Raising the Roof

We are now one year into the build. We’ve reached a significant milestone in that we  have now finished the bulk of the work on the main roundwood structure. This has taken the best part of six months. We are delighted with the outcome and are very thankful to Osian, our carpenter, for his skills and attention to detail, and to David and Chris for their engineering advice and opinions. We have a beautiful, unique and incredibly strong structure for our house.

…to this! (Feb ’18)
From this (Feb ’17) ….


Our work on the large roundwood poles has involved a huge effort. We’ve been working outdoors throughout the winter and have a new-found respect for builders, farmers and other workers who have to brave the elements in their daily endeavours! Working in sub-zero temperatures is tough and can be physically draining. Stamina, as well as creativity is a vital quality for a self builder, you just have to keep at it until you are satisfied (see video of the frame being erected here)


Using chain-blocks to position each brace into place
Misty, damp, cold morning









Raising the roof involved placing the two reciprocal roofs we built last year onto their resting place along the wall plate (beams). Great skill was needed, not only in building the reciprocal roofs, but also in constructing the posts and beams to accommodate them accurately. Ill-fitting beams and rafters would  compromise the strength of the structure. Osian’s attention to detail, and his carpentry skills, meant that we were very confident that everything would be fine. Ultimately each roof fit snugly and correctly into place.  It’s important in this type of construction to avoid tension in the joints and connections, as too much tension would eventually cause problems.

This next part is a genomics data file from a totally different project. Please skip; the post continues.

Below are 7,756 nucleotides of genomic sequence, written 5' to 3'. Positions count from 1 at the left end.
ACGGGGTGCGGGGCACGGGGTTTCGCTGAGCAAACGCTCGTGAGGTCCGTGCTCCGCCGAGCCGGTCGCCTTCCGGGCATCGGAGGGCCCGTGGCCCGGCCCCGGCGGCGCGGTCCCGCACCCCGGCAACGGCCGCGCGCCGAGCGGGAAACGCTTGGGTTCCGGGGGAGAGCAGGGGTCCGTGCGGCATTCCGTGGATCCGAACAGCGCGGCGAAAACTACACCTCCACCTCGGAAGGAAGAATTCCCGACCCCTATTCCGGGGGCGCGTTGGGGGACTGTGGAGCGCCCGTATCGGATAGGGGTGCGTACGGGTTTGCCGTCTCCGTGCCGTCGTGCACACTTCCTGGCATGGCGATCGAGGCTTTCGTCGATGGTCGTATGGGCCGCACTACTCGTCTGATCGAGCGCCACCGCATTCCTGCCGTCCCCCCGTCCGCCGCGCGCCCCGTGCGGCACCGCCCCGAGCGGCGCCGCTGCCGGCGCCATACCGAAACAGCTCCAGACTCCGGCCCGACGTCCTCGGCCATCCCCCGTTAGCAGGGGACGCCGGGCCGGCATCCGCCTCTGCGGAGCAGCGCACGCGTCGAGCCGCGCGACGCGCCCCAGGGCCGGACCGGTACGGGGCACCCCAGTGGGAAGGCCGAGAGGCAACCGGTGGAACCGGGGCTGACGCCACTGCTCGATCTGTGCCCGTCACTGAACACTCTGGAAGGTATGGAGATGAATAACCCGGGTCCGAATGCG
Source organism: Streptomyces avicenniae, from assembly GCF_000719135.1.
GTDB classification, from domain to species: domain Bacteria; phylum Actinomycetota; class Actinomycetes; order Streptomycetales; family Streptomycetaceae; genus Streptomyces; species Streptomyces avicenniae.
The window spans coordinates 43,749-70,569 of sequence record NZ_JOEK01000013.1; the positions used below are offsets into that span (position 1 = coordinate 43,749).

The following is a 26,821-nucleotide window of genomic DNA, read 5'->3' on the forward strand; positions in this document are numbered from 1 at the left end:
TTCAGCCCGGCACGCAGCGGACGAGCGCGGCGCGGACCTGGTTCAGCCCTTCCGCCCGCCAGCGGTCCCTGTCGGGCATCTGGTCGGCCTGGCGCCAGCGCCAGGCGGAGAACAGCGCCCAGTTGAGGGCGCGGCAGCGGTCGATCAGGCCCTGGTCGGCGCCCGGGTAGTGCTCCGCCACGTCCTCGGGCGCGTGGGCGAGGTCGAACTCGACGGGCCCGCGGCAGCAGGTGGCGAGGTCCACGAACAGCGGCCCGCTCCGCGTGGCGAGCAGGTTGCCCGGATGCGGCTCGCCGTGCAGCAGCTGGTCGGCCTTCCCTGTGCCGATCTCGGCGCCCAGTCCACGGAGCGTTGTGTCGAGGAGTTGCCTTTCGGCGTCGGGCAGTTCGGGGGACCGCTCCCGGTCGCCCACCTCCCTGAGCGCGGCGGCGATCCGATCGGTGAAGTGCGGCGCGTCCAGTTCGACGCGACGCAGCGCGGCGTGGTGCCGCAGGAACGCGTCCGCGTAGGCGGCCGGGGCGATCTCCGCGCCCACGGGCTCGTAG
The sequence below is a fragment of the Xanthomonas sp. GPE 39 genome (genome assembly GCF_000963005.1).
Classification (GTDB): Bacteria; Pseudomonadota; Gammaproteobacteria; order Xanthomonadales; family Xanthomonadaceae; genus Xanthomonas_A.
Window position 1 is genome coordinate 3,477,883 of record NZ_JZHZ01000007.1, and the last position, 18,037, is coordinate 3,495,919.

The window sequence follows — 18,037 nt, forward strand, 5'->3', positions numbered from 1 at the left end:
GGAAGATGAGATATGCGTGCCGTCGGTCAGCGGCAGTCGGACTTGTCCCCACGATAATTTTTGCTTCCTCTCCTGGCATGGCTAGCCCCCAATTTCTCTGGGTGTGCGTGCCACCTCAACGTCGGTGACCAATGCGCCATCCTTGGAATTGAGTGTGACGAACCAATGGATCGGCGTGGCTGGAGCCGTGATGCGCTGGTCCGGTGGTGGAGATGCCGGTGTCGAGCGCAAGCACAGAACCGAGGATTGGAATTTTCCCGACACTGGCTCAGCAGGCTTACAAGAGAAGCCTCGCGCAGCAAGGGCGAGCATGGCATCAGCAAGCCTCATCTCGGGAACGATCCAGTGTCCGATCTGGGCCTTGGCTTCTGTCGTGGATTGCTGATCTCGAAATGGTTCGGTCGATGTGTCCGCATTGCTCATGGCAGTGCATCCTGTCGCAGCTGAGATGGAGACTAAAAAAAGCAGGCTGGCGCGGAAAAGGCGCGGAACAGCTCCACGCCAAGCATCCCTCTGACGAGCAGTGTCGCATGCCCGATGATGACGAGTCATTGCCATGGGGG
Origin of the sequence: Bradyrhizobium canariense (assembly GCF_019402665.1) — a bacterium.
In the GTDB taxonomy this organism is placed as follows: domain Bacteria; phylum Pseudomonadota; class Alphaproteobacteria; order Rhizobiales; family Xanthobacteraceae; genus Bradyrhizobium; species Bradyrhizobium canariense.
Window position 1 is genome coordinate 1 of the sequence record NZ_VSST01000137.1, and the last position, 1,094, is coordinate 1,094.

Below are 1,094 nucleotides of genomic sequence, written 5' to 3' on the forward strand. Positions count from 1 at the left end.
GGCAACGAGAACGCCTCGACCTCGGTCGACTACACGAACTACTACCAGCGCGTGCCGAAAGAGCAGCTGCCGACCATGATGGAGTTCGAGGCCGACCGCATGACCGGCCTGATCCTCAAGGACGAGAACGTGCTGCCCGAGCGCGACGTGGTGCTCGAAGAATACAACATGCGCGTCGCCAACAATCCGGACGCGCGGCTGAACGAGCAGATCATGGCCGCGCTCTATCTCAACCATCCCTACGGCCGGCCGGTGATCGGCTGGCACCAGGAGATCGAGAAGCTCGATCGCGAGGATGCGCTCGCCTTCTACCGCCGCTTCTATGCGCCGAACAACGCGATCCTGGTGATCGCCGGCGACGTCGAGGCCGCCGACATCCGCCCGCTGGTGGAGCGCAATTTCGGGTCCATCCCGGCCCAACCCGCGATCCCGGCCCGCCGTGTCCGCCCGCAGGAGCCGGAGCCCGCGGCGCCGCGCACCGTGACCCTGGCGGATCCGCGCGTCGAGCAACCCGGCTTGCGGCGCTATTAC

P1110825 (1)
Timber Engineering: Three beams meet at this junction. They are connected with M20 threaded bars and the trough is then filled with Rotafix TG6 Grout.
Detail of one of the corner posts with beams and braces.





We contacted O’Grady Crane Hire to assist us with this lift, as each roof weighs about 2 tonnes and mechanical lifting was the only way to do this safely. We also needed to lift into place our largest rafter (600 kgs) which rests on the north-east corner of the lean-to and supports the joining of the north and east roofs. Some of our friends and family attended our Crane Day, and it was great to share this exciting day with all of them. The topping-out ceremony was completed by fixing some sprigs of Douglas Fir and Larch to the roof and adding some Holly (to symbolise longevity), completed by sprinkling some whiskey and a song in Welsh by Osian!


…lands perfectly in place
Reciprocal Roof lift, and it…


The completed structure


Luckily, we were able to complete the work with the crane on that day because by the following week Storm Emma had caused the countryside to grind to a halt for several days.

Our next stage is to complete some of the remaining work on the frame, organise our scaffolding and begin work on adding the various layers to the roof. With straw bale building in a temperate climate, it’s vital to have a covering before you begin building the walls so as to protect the straw bales from absorbing excess moisture.




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